Beneath this is the pressure control dial.  It is a rotating knob, with markers for each of the different intensity settings.

The dial on the 3 and 5000 models has a gray line on it that aligns with the markers for each of the pressure settings as it is rotated, so you can see what you have selected.

Controls on Sonicare Power Flosser

This line isn’t present on the 7000’s dial, because instead there is an LED for each of the 10 settings that is lit when the knob is rotated to that setting.

The right side is dominated by the handle and hose.

The handle sits proud of the unit, whilst the hose tucks into a recess within the unit for neat storage.

The hose is colour matched to the unit and although coils away is about 4 feet long when extended.

Sort of hidden by the hose and handle are 2 silver screws. Given the fit and finish these screws seem to break with the clean design trend here.  But they do give the impression that the hose could easily be replaced at home if you so desired. Then again the manual suggests no user serviceable parts. 

The hose feeds into the flosser handle, which is approximately 5 inches tall and about 1 inch deep.  It is a comfortable size to hold and gives enough surface area to assist with maneuverability.  Disappointingly it isn’t that grippy, it is smooth to the touch.  To be fair this is common with such models.  The thumb does naturally fall to the slider switch on the front that controls the water flow from the nozzle.

The slider switch doesn’t glide quite as smoothly as I would have anticipated, but there is a very clear click when engaged to the on or off position.

The handle docks to the unit via a magnet on the 5000 and 7000 models.  It is only the 3000 power flosser that has a plastic cradle into which the handle gets docked. 

The reservoir is a clear plastic container. On all variants, there is a lid. This is white and fully removable on the 3 and 5000. On the 7000 variants, the lid is clear, like the rest of the reservoir, but hinges 180 degrees from the back, of the tank. It can be removed for cleaning, but it is designed to remain attached.

Philips Sonicare Power Flosser 3000, 5000 & 7000 Review 2

Unlike many models where the power cable extends from the back of the flosser, with the Sonicare, the cable feeds into the base of the power flosser.  This is a really nice touch.  It allows it to be pushed up to walls and other surfaces with more ease.  Comparable products require about an inch or so for the protruding cable.

Even on the base, there is an intentionally designed cable feed system to pass it out to the right or left side of the unit.  Such a small thing, but so well executed.

The power cable is approx 120cm/4 feet long and the 2 pin power adapter supports 100-240v.

All the countertop power flosser units share the same overall design.

They do look quite clean, modern and stylish, which is a good thing.  I like them and I see no reason why they won’t suit the homes of the vast majority of users.

I think for the most part the material quality is good.  The flossers look and feel premium.  

The handle is perhaps where they feel most ‘cheap’ if I can say this.  It is in part due to the lightweight and hollow nature of the handle.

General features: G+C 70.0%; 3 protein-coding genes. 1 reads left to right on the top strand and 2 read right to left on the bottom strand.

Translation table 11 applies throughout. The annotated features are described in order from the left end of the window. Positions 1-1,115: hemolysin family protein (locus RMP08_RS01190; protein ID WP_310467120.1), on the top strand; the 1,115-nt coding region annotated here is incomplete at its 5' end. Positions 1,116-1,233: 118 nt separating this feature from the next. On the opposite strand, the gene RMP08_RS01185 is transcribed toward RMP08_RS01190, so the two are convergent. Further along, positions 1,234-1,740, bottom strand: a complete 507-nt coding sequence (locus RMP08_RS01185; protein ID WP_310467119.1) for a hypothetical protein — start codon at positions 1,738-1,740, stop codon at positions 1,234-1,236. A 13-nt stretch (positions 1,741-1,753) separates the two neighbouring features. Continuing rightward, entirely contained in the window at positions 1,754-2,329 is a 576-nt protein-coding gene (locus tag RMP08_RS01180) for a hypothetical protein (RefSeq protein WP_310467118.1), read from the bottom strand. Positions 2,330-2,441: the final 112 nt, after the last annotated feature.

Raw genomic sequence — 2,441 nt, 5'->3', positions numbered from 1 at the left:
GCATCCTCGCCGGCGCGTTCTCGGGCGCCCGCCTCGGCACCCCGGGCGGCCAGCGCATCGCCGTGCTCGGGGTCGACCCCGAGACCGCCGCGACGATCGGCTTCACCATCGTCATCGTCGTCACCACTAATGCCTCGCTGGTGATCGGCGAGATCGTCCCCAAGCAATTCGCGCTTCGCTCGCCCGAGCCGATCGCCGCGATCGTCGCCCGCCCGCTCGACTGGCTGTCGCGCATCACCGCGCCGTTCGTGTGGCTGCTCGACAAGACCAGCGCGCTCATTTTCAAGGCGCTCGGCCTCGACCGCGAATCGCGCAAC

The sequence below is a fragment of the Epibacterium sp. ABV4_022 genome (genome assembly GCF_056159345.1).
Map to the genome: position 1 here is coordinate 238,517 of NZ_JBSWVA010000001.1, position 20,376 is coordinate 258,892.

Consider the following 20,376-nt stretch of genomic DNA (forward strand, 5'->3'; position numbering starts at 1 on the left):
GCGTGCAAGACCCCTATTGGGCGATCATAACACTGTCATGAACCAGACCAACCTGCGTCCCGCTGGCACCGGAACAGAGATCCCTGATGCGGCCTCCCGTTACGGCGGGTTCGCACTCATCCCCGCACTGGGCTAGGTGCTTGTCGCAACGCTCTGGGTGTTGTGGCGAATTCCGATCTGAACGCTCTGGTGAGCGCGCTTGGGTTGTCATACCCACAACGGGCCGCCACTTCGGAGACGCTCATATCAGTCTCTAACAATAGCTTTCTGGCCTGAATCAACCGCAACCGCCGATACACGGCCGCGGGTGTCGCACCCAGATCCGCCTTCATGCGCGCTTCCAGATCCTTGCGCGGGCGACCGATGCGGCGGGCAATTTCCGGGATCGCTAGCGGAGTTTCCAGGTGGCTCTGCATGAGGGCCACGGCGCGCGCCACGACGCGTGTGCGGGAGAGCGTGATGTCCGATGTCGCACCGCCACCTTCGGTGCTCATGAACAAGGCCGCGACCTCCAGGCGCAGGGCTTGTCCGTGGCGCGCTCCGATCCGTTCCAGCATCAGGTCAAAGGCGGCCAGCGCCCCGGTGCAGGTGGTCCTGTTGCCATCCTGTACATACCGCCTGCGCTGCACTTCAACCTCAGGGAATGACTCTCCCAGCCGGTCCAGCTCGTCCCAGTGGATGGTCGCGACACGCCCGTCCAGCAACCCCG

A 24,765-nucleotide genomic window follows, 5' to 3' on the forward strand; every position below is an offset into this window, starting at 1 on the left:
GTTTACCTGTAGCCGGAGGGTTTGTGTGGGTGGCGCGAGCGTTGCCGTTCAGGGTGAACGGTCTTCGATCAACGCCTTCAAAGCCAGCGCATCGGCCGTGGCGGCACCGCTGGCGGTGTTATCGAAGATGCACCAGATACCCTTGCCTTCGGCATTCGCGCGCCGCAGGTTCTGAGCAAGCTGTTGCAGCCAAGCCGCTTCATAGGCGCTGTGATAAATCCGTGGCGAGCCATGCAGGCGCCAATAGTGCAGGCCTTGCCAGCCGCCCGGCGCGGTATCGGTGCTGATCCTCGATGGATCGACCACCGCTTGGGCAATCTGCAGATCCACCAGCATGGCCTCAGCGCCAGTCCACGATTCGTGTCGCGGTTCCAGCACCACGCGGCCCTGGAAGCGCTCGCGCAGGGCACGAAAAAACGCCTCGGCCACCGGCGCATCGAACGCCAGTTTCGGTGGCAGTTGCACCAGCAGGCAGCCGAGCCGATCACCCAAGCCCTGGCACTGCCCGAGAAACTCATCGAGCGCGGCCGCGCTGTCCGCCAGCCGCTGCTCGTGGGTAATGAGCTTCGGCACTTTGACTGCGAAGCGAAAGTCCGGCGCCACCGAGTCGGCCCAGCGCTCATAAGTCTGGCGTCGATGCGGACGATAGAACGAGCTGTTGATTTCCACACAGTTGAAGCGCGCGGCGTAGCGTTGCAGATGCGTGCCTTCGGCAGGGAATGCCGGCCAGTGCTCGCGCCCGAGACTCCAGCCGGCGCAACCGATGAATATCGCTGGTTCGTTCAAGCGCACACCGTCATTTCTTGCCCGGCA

Power flosser handle

But, the clean and minimal look can in some respects work against the power flosser.

All the variants are available in white colour only.

Most dental products are available in white, it is a classic colour option.  But, Waterpik offers some of its models in more interesting colours such as gray, blue and purple. 

Different colour choices don’t improve the device, but they can improve a person’s association with a product.  If they prefer a more fun or vibrant colour then this may encourage them to use it more than the basic white version.

The pressure control knob is smooth to the touch.  It would detract from the aesthetics a bit, but ridges or textured surfaces to this dial would aid with gripping it a little, particularly when the hands are wet.

Longer flossing times

One of the biggest benefits of the countertop units, compared to the cordless options, is the larger water tanks.

The larger the tank, the longer you can floss without having to refill.  And in fact, you can even get multiple flossing sessions from a single fill of the tank, subject to the mode and pressure setting.

The 3000 and 5000 models have 18.6oz/550ml tanks.

With the 7000 and toothbrush system 7000 that capacity increases to 20.3oz/600ml.  Not a significant increase, but extra capacity all the same.

The tank can be lifted off the flosser unit and taken to the tap filling.

The white lid on the 3000 and 5000 needs to be removed to fill it.  The 7000 has a hinged lid that allows the tank to be filled without total removal.

It is advisable to use lukewarm water when you floss. Using cold water can feel quite harsh on the teeth and gums and induce more sensitivity.

You could add a dash of mouthwash to the water if you wish, but Sonicare doesn’t recommend it

The exact running time depends on the cleaning mode and intensity selected. I achieved the following results when using the power flosser 3000 and 5000.

  • Clean mode (3000 & 5000)
    • Pressure setting 10 – 1 minute and 15 seconds (75 seconds) to drain the tank